Author Interviews, Orthopedics, Pain Research / 19.03.2019

MedicalResearch.com Interview with: [caption id="attachment_47992" align="alignleft" width="122"]Geoffrey Westrich, MDDirector of ResearchAdult Reconstruction and Joint Replacement ServiceHospital for Special SurgeryNYC Dr. Westrich[/caption] Geoffrey Westrich, MD Director of Research Adult Reconstruction and Joint Replacement Service Hospital for Special Surgery NYC  MedicalResearch.com: What is the background for this study? Response: Recent mortality trends in the U.S. associated with opioid use disorders have brought to the forefront of national debate the desirability of minimizing the use of potentially addictive pain management therapies.  Pain management after hip replacement surgery is an important part of patient care, and  opioids are frequently given as a major part of postoperative pain management. At the same time, multimodal analgesia, the administration of anesthetic agents and medications agents targeting multiple pain pathways, has seen increased popularity in pain management after hip replacement surgery.  At Hospital for Special Surgery (HSS), the multimodal protocol entails the use of several different anesthetic agents and medications both during and after surgery to control pain, minimize the use of opioids and reduce side effects. The use of non-opioid analgesics such as acetaminophen allows for a reduction in opioid administration after surgery [1]. Acetaminophen, commonly known as Tylenol, has traditionally been administered orally, but more recently an intravenous (IV) preparation has become available.  IV acetaminophen after major orthopedic surgery was shown to provide effective analgesia and reduce morphine administration by 33%, compared to placebo [2]. Unless a patient is unable to take acetaminophen, it is commonly used as part of the multimodal protocol due to its efficacy and minimal contraindications. Although intravenous (IV) acetaminophen presents pharmacokinetic benefits, such as increasing both serum blood and cerebrospinal fluid levels more rapidly, there is limited analysis of its potential clinical advantages compared to oral acetaminophen.  We hypothesized that there could be a reduction in pain with activity, opioid usage, or opioid- related side effects among patients receiving IV acetaminophen compared to oral acetaminophen following hip replacement surgery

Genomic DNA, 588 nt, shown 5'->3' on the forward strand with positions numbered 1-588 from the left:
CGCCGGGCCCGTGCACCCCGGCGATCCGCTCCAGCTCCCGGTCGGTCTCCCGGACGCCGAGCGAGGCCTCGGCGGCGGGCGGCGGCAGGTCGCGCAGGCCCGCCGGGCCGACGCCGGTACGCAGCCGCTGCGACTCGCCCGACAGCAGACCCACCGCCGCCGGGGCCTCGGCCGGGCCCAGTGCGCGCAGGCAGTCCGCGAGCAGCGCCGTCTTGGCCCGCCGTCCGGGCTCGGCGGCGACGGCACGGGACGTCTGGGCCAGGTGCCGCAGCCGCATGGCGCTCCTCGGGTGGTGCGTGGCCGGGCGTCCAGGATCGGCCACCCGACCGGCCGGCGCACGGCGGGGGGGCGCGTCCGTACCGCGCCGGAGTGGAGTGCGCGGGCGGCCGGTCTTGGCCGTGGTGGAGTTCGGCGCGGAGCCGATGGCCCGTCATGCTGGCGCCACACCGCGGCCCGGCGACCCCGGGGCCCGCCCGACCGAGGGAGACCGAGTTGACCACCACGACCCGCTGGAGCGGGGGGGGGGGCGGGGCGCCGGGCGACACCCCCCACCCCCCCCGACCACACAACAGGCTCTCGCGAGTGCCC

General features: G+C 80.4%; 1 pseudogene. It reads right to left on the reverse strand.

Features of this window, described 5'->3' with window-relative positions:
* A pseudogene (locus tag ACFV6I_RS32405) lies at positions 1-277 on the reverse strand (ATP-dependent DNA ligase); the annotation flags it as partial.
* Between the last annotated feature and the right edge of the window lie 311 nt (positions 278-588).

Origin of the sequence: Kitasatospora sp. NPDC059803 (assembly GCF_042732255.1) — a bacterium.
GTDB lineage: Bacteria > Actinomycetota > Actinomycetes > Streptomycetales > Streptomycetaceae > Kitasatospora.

Author Interviews, Opiods, Orthopedics / 18.03.2019

MedicalResearch.com Interview with: [caption id="attachment_47877" align="alignleft" width="130"]Paul Cagle, Jr. MDAssistant Professor of Orthopedic SurgeryIcahn School of Medicine at Mount Sinai Dr. Cagle[/caption] Paul Cagle, Jr. MD Assistant Professor of Orthopedic Surgery Icahn School of Medicine at Mount Sinai MedicalResearch.com: What is the background for this study? What are the main findings ie What are some of the significant comorbidities?  Response: In this study our goal was to better understand what medical issues (medical comorbidities) can cause trouble or issue for patients with a proximal humerus fracture (shoulder fracture).  To tackle this issue we used a large national sample of patients and sorted our the different medical issues the patients had. We found that patients with increased medical issues had longer hospital stays and higher use of opioid medications (pain medications).
Author Interviews, Opiods, Orthopedics, Surgical Research / 18.03.2019

MedicalResearch.com Interview with: [caption id="attachment_47736" align="alignleft" width="130"]Dr. Alexis Colvin, MDAssociate Professor of Orthopedic SurgeryIcahn School of Medicine at Mount Sinai Dr. Colvin[/caption] Dr. Alexis Colvin, MD Associate Professor of Orthopedic Surgery Icahn School of Medicine at Mount Sinai  MedicalResearch.com: What is the background for this study? Response: 40% of all opioid overdose deaths involve a prescription opioid and orthopaedic surgeons are the 3rd highest prescribers of opioids.  Set guidelines for post surgery opioid prescriptions have not been established.  Arthroscopic knee meniscectomy is one of the most common orthopaedic procedures.  The purpose of this study was to determine how many opioids were being prescribed  among a group of six sports fellowship trained orthopaedic surgeons versus how many patients were actually using.